Perhaps the most potent argument today against healthcare reform is racial. Let’s look at the argument, and see how it stands up.
The argument goes like this:
- Non-whites are inferior to whites, not worthy of sharing in the “common good” reserved for whites.
- Giving a societal benefit to non-whites subtracts an equal benefit from whites – be it housing, jobs, education, or healthcare coverage.
- Therefore, cancel all public healthcare benefits (Medicaid expansion, public option Medicare, Healthcare.gov public marketplaces). This will allow for better healthcare to be given by the “free market” privately to (white) employed privileged citizens, who are not sickly, feeble-minded, or otherwise dependent. It will also lower total cost by jettisoning society’s burden to care for the unworthy.
A corollary to this argument is that if a public good is provided to non-whites, this diminishes its social, economic, and political value to whites. Giving non-whites the same benefit as whites lumps those whites together with the low-status non-whites, an affront to their privileged white social status. Accordingly, in order to preserve the prestige of a benefit, reserve it exclusively for whites (like the G.I. bill or federal mortgage subsidies), or cancel the benefit altogether (like cementing over public swimming pools rather than submit to desegregation).
Do these claims sound too exaggeratedly racist? Here are some direct quotes from President Trump that line up with them, if sometimes only in “code.”
- “These aren’t people. They’re animals” (statement made at a 2018 immigration roundtable and corroborated by the White House, reported by USA Today)
- “Simply put, it’s a choice between a socialist nightmare and the American dream.” (Speech to Florida business forum, October 14, 2020, reported by the Tallahassee Democrat)
- “the wonderful HealthCare package that some very talented people are now developing for me & the Republican Party. It will be on full display during the Election as a much better & less expensive alternative to ObamaCare…” (April 3, 2020, tweet, reported by Kaiser Health News)
The result is this argument against healthcare reform: Better to keep the current fragmented system that cares for the privileged than to reform it to include the unworthy hordes, even though the system is corrupt, costly, unfair, and lethal.
Refuting the Racial Argument
But now two recent books tease out these racist arguments in great detail and expose them to clear-eyed scrutiny.
The first book is Heather Cox Richardson’s How the
North South Won the Civil War. This 2020 work by a Boston College historian chronicles how white plutocrats extended the Southern political and economic hierarchical order into Western states after the Civil War. A new form of “plantation mentality” underpinned the economic exploitation of not only Blacks, but also of Hispanics, native Americans, Asians and women. And underlying it all was the Founders’ original “American paradox,” that the freedom and equality for “all (white) men” actually depended on racial, gender, and class inequality. Richardson traces the same paradox into today’s politics.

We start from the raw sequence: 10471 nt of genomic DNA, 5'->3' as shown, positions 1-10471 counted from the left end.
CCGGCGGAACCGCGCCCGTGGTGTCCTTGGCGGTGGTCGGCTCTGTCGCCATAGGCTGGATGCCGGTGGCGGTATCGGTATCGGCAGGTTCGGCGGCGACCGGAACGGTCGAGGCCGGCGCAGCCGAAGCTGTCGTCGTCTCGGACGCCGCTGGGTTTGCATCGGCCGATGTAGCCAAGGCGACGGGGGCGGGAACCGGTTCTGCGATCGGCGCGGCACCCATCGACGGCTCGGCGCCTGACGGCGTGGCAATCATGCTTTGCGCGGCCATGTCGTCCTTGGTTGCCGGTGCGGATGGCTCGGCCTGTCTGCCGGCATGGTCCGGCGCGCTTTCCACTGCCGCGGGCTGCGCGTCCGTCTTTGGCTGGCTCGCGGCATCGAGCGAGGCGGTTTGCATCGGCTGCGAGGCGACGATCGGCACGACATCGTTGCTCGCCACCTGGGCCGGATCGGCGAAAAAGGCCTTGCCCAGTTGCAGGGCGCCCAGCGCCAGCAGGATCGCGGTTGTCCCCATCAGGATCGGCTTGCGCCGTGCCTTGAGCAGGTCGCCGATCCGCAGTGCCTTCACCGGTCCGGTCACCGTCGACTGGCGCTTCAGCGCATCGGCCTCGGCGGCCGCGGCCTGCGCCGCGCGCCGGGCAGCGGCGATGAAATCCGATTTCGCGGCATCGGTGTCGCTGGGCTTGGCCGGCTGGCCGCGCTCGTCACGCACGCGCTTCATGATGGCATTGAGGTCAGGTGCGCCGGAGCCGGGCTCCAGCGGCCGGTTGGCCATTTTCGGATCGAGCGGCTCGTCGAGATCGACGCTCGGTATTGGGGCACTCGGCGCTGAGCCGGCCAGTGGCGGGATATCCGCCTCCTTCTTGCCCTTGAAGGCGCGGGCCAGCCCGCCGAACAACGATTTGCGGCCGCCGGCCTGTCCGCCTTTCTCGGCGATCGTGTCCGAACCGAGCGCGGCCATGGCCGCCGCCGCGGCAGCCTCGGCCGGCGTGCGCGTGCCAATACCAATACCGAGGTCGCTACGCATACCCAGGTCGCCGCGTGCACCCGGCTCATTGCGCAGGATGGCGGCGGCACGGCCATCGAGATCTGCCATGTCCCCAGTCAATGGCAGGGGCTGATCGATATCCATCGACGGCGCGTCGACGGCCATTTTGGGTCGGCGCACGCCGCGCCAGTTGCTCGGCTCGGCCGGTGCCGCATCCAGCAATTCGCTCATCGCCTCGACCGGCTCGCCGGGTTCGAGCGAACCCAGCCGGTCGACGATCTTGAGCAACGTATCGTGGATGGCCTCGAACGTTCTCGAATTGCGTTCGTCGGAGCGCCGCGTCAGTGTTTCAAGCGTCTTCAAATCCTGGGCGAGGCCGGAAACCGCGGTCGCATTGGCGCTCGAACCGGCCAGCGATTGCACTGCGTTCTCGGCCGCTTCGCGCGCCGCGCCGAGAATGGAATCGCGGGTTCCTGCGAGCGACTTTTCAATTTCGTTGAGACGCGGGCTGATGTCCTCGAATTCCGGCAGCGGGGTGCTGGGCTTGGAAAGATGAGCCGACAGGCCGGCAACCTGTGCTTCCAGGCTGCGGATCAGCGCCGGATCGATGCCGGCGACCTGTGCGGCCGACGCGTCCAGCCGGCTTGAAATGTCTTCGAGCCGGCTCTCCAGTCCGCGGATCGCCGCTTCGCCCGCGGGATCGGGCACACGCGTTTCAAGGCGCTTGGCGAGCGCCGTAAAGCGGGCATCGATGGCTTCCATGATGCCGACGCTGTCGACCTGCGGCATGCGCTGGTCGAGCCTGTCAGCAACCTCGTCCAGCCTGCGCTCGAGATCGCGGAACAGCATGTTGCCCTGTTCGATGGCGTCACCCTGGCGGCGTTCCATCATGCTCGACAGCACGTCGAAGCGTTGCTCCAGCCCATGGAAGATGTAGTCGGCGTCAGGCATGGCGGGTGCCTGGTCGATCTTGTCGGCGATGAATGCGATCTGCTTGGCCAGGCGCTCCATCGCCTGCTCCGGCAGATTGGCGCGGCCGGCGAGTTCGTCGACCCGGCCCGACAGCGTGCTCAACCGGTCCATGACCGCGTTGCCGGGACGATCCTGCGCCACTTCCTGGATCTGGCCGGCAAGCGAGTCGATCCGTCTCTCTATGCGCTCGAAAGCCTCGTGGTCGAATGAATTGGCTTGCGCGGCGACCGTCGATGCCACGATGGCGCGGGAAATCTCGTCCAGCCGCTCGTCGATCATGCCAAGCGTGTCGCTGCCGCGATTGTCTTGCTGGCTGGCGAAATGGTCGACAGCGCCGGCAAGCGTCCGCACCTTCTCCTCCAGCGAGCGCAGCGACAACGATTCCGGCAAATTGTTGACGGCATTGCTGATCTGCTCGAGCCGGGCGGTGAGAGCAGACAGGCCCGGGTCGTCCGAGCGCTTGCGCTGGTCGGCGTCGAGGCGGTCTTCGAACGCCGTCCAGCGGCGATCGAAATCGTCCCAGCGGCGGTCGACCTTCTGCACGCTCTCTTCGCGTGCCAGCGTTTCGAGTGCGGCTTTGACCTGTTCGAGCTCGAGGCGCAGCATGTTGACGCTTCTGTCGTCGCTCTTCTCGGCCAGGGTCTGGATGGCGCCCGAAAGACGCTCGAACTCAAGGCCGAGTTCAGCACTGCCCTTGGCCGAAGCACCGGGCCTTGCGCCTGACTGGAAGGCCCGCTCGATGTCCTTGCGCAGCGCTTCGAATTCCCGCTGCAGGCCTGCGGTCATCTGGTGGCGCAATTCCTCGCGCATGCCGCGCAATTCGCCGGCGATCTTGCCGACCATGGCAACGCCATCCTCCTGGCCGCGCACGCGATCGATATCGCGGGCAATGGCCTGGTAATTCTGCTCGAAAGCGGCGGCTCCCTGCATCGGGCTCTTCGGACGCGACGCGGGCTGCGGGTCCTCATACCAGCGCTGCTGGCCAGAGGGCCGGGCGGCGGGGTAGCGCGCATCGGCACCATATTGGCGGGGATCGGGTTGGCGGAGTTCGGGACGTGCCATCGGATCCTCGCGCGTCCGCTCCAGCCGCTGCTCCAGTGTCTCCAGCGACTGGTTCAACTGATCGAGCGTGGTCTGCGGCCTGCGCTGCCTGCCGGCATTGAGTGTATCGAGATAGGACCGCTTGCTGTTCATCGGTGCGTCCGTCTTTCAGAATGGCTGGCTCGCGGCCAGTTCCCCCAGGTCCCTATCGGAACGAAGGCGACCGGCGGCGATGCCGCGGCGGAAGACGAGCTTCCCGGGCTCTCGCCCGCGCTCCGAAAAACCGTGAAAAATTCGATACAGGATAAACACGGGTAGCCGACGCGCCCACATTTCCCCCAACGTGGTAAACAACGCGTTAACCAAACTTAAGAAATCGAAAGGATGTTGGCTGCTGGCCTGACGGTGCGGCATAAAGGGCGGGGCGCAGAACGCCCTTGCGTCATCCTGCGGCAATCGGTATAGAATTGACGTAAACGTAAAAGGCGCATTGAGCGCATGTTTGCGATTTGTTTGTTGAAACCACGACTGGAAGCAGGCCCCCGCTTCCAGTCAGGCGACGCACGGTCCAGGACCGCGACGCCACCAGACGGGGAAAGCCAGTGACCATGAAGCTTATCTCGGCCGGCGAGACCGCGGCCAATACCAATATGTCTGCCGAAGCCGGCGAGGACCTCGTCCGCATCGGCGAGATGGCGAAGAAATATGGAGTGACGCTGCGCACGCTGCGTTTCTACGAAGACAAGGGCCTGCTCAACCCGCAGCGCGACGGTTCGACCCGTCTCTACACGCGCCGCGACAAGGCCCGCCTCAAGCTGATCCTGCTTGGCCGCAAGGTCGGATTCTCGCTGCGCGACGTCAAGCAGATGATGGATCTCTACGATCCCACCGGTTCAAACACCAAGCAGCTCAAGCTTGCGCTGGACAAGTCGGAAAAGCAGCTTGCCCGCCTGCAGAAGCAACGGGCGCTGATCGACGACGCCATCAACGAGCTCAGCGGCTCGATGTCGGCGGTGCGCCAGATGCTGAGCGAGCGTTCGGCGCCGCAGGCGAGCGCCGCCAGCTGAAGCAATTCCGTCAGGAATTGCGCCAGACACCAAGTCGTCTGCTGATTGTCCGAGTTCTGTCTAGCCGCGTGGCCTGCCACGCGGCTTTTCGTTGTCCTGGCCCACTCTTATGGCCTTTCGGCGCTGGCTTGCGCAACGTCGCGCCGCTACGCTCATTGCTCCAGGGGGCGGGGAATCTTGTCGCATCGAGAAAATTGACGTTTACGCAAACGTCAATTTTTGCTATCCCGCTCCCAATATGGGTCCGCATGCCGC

The second book is Heather McGhee’s just published work The Sum of Us: What Racism Costs Everyone and How We Can Prosper Together. This think-tank analyst details case after case of cut-off-nose-to-spite-face politics that props up America’s racial hierarchy at the expense of the economy, the national interest, and even individual self-interest.
Let’s be clear. The racial arguments are false, as this blog has previously claimed.
- All races, backgrounds, and cultures contribute to America. No race is inherently inferior or superior. So said the most prominent doctor of the Colonial period, Benjamin Rush M.D., who signed the Declaration of Independence and became the father of American psychiatry. In this matter he argued against Thomas Jefferson’s counter claim that Blacks were inferior. More recently, eugenics and phrenology have been debunked as pseudo-science, and their use to justify slavery and segregation discredited. The United Nations has rejected race-based political and social theories.
- The economy need not be zero-sum, especially in 21st century systems driven by automation, services, and information technology. Likewise, public goods can benefit all; enjoyment by one group need not diminish their enjoyment by another group. This blog has argued that healthcare itself should be considered a public good.
- Racial resentment is not a sound basis for public policy. Americans are become increasingly aware of the costs of sustaining an unjustifiable racial hierarchy – economic, social, and political. And since America understands itself to aspire to “life, liberty, and the pursuit of happiness” equally for all, racism is morally and philosophically untenable.
Let’s also be clear that maintaining a healthcare system primarily for the white and privileged perpetuates its exorbitant cost. The healthcare corporatists operate the system to their own financial advantage. They set up legal and political structures that shield the system from market forces. Excessive healthcare prices in the U.S. incur opportunity costs reflected in neglected infrastructure, environmental protection, education, and innovation.
The corporatists also elude ethical responsibility and undermine civic solidarity. Excluded uninsured non-whites live sicker and die younger. These healthcare inequities erode national cohesion and resilience.
There is a better way.
Now, take action.
Heather Cox Richardson, How the
North South Won the Civil War. New York: Oxford University Press, 2020.
Heather McGhee, The Sum of Us: What Racism Costs Everyone and How We Can Prosper Together. New York: One World, 2021.